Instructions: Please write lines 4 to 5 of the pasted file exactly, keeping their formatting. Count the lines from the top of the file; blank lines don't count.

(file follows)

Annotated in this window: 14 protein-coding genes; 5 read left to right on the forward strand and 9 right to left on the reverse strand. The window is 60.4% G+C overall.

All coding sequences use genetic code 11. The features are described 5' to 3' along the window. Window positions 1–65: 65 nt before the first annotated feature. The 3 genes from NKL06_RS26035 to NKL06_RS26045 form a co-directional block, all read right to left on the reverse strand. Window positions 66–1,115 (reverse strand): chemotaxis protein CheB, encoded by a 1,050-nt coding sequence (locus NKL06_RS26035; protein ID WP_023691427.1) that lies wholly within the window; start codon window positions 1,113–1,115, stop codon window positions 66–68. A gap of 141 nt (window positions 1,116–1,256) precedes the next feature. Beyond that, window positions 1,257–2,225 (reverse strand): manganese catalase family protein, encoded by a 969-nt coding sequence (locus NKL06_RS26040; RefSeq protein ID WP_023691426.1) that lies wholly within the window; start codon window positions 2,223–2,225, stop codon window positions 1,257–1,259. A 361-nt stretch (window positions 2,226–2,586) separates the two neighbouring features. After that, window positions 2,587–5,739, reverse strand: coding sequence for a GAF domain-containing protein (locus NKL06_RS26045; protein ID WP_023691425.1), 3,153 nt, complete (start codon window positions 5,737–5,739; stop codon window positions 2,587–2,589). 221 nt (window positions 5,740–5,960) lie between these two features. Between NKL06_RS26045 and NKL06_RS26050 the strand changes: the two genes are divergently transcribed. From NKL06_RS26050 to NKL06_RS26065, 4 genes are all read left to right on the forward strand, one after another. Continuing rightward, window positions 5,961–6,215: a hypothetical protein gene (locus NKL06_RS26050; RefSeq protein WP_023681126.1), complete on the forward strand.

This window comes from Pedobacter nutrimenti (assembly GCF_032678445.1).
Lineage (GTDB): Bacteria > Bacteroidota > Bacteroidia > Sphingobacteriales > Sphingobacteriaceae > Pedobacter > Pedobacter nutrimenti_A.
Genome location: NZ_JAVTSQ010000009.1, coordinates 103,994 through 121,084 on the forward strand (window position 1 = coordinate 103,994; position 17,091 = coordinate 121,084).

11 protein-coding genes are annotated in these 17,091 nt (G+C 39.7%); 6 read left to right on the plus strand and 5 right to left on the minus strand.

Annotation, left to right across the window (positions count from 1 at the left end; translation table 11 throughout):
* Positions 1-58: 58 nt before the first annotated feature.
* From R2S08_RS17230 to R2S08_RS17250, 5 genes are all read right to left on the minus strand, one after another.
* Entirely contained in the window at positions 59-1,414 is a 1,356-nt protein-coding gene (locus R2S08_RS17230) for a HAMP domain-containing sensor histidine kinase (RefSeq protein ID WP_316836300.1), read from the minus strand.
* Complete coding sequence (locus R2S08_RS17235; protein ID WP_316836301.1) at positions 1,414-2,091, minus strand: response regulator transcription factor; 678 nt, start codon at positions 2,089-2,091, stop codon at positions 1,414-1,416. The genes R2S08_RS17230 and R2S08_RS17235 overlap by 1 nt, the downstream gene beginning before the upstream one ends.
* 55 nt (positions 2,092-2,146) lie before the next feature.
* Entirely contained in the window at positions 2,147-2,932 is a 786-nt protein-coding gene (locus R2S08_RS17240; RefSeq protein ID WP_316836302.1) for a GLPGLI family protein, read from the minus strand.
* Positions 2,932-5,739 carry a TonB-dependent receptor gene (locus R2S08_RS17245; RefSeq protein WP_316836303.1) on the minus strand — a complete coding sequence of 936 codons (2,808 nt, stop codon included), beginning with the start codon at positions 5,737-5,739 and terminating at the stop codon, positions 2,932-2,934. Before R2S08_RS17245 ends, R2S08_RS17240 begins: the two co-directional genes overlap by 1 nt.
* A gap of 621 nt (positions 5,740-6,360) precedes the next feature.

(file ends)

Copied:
Lineage (GTDB): Bacteria > Bacteroidota > Bacteroidia > Sphingobacteriales > Sphingobacteriaceae > Pedobacter > Pedobacter nutrimenti_A.
Genome location: NZ_JAVTSQ010000009.1, coordinates 103,994 through 121,084 on the forward strand (window position 1 = coordinate 103,994; position 17,091 = coordinate 121,084).